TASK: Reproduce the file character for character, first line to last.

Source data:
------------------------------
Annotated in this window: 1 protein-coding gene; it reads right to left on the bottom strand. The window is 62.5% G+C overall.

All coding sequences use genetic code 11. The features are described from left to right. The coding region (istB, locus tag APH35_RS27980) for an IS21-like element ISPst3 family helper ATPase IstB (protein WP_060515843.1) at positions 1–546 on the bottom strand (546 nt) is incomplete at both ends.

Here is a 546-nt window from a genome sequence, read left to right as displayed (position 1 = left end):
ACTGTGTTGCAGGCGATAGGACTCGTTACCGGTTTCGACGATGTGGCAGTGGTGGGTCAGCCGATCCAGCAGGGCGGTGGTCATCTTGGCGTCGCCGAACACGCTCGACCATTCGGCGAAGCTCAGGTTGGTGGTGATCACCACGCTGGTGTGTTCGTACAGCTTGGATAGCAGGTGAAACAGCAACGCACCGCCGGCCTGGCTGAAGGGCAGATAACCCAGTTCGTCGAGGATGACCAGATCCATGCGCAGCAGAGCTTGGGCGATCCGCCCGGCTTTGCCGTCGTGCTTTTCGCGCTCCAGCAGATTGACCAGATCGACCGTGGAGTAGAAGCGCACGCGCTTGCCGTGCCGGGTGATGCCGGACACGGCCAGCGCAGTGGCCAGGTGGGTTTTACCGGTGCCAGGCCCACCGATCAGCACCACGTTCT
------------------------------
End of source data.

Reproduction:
Annotated in this window: 1 protein-coding gene; it reads right to left on the bottom strand. The window is 62.5% G+C overall.

All coding sequences use genetic code 11. The features are described from left to right. The coding region (istB, locus tag APH35_RS27980) for an IS21-like element ISPst3 family helper ATPase IstB (protein WP_060515843.1) at positions 1–546 on the bottom strand (546 nt) is incomplete at both ends.

Here is a 546-nt window from a genome sequence, read left to right as displayed (position 1 = left end):
ACTGTGTTGCAGGCGATAGGACTCGTTACCGGTTTCGACGATGTGGCAGTGGTGGGTCAGCCGATCCAGCAGGGCGGTGGTCATCTTGGCGTCGCCGAACACGCTCGACCATTCGGCGAAGCTCAGGTTGGTGGTGATCACCACGCTGGTGTGTTCGTACAGCTTGGATAGCAGGTGAAACAGCAACGCACCGCCGGCCTGGCTGAAGGGCAGATAACCCAGTTCGTCGAGGATGACCAGATCCATGCGCAGCAGAGCTTGGGCGATCCGCCCGGCTTTGCCGTCGTGCTTTTCGCGCTCCAGCAGATTGACCAGATCGACCGTGGAGTAGAAGCGCACGCGCTTGCCGTGCCGGGTGATGCCGGACACGGCCAGCGCAGTGGCCAGGTGGGTTTTACCGGTGCCAGGCCCACCGATCAGCACCACGTTCT